Feast of the Guardian Angels

After Jesus ascended into heaven, the early church in Rome wrote many pages about His teachings on angels and selected September 29 as a day to honor Michael the Archangel (Later, the honor was given to all the Archangels.). The feast proved to be very popular, and in 813, in one of the church’s first official meetings, the feast was expanded to all countries in the Roman Empire. This process was somewhat unusual because feast days were usually started locally, and then as time passed (and perhaps some miracles occurred), a petition for sainthood would be presented to the hierarchy. In this case, the hierarchy had already recognized the archangels as a vital part of Christian belief.

By the fifth century, devotion to all angels was widespread, and by the 12th century, mainly because of St. Bernard and his love for angels, the belief that each human being has his own guardian angel had become a tradition. (The concept of an angel assigned to guide and nurture each human being is a development of Catholic doctrine and piety based on Scripture but not directly drawn from it. Jesus’ words in Matthew 18:10 best support the belief.)  With so much interest in them, it seemed obvious that guardian angels should have their own feast day so in the 16th century, after some confusion in choosing an official date, Pope Clement X selected October 2 as the Feast of the Guardian Angels, a kind of supplement to the September 29th date, which they kept.  

What is the purpose of these two feast days? Like Christmas or Easter, the days should remind us

–To thank God that He has given each one of us a guardian angel to guide us to good thoughts, works and words, and to preserve us from evil.

–To inspire us with gratitude to the protector archangels like Michael, who do us such great good, and to incite us to efforts to render ourselves worthy of their guardianship.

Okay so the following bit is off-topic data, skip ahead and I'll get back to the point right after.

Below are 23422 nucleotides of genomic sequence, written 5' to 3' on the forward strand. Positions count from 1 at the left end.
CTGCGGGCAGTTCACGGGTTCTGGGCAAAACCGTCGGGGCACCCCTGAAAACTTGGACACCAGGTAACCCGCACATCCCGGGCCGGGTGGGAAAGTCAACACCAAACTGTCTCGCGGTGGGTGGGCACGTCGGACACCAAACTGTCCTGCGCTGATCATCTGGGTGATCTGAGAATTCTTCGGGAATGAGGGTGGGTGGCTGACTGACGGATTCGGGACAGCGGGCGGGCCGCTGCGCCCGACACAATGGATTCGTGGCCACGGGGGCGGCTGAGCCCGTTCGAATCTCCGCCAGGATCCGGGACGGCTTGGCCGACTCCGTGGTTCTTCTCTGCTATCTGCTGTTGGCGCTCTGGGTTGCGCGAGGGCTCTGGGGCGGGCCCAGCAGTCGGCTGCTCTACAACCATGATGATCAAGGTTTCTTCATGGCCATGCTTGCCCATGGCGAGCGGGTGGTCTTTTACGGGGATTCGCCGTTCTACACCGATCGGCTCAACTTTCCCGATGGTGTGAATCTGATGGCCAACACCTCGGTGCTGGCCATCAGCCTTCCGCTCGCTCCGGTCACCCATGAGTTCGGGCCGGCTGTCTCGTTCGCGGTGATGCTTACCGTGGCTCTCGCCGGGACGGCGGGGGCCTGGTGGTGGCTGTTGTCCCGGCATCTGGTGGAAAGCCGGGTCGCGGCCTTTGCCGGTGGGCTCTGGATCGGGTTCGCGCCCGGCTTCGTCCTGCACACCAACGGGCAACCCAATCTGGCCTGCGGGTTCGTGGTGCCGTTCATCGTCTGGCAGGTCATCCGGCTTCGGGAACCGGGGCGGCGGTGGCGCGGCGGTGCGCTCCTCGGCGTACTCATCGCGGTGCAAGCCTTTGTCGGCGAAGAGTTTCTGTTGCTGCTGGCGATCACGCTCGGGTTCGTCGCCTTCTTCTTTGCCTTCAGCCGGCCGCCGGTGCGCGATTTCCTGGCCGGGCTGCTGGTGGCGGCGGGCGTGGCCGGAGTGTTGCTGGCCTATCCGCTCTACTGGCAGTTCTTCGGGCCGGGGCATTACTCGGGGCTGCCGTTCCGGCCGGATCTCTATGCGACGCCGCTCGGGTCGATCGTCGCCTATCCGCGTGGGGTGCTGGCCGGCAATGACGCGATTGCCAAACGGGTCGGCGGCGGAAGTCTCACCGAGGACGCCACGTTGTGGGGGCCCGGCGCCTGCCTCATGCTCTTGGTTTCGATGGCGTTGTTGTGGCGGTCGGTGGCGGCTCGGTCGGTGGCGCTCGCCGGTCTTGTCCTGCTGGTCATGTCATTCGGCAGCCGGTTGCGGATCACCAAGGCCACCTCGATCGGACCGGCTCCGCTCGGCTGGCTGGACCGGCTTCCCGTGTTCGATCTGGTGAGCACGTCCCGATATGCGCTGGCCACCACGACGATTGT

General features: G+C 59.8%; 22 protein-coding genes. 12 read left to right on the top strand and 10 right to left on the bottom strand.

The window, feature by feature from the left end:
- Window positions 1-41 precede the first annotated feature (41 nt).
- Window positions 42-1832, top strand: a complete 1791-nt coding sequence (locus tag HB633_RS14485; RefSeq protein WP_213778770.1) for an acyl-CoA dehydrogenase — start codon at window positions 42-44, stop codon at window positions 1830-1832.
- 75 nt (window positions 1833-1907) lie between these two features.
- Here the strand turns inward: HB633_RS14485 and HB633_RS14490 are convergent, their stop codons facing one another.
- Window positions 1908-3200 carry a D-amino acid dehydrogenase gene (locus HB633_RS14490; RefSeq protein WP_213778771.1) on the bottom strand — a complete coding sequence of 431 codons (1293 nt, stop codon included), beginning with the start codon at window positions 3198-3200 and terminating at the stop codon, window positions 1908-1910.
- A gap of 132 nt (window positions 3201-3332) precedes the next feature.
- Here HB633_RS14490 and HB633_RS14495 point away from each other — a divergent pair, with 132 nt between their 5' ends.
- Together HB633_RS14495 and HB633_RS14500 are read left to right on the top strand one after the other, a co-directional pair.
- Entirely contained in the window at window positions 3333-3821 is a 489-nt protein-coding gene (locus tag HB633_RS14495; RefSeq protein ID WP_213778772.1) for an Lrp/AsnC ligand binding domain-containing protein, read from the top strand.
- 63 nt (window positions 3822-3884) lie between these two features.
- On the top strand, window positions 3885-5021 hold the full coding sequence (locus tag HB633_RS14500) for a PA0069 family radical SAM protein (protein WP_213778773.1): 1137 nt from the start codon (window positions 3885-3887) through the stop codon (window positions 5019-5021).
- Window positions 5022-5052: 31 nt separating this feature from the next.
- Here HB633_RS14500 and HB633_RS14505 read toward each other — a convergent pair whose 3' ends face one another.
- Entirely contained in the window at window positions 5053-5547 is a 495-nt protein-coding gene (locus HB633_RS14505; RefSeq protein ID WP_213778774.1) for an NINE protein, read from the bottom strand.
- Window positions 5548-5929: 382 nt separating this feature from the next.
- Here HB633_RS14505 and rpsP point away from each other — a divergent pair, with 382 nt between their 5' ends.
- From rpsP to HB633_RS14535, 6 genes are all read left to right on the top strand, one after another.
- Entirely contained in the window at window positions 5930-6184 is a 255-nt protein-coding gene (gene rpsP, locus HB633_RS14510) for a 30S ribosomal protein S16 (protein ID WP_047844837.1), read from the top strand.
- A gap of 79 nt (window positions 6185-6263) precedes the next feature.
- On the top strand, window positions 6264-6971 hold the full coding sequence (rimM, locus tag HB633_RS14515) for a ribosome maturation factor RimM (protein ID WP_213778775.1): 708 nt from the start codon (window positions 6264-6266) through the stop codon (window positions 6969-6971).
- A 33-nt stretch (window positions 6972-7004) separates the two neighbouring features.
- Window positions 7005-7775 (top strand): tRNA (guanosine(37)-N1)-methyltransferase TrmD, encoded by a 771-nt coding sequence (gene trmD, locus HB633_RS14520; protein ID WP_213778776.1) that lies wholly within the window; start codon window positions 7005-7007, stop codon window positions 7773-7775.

–To be with us at the moment of our deaths and to guide us to God. The quote below is part of the funeral liturgy:

“May the angels lead you into paradise; may the martyrs come to welcome you and take you to the Holy City, the new and eternal Jerusalem.” (Rite for Christian burial)

Interestingly, the entire month of October, among other honorees, is devoted to angels.  Make it a point to talk to your angel any day this month. Ask that you get to know him better. You’ll never have a finer friend.

About Joan Wester Anderson

Author and lecturer Joan Wester Anderson was born in Evanston, Illinois. She began her writing career in 1973 with a series of family humor articles for local newspapers and Catholic publications, and was a monthly columnist for two national magazines during the 1980s. She has published more than one thousand articles and short stories in a variety of publications, including Woman’s Day, Modern Bride, Virtue, Reader’s Digest and the New York Times Syndicate.

Her 15 books include “Where Angels Walk, True Stories of Heavenly Visitors,” which was on the New York Times bestseller list for more than a year, has sold almost two million copies and been translated into 14 languages. Published in fall 1994 were the sequel to “Angels,” titled “Where Miracles Happen,” and for children, “An Angel to Watch Over Me.” Both books were written in response to suggestions from readers and were followed in rapid succession by three more in this series. “Forever Young” (Thomas More Publishers), the life story of actress Loretta Young, was published in November 2000. The actress had read the angel series and requested Anderson as her biographer. The two became close friends. Anderson’s book, “In the Arms of Angels” (Loyola Press) covers angelic activity primarily during the past decade, including stories of hope from the 9/11 and Columbine School tragedies. Her most recent books, “Guardian Angels” (Loyola Press), and “Angels and Wonders” (Loyola Press), focus on amazing and tender stories of God’s answers to prayers.

Anderson has appeared on national television programs including “Good Morning America,” “Oprah,” “20/20,” “NBC Nightly News with Tom Brokaw” and “Mother Angelica Live,” and was featured in such documentaries as “Angels–Beyond the Light” (NBC), “Angel Stories” and “Stories of Miracles” (The Learning Channel), and many videos. She was a story consultant for the television series, “It’s A Miracle,” lectures in cities across the country and has been interviewed on hundreds of radio talk shows.

Anderson, who is Catholic, is a member of St. Edna’s Parish in Arlington Heights Ill., a graduate of Northeastern Illinois University in Chicago, a member of the American Society of Journalists and Authors, and a former adjunct professor at Harper Community College in Palatine, Ill. She and her husband live in suburban Chicago, and have five grown children and four grandchildren.


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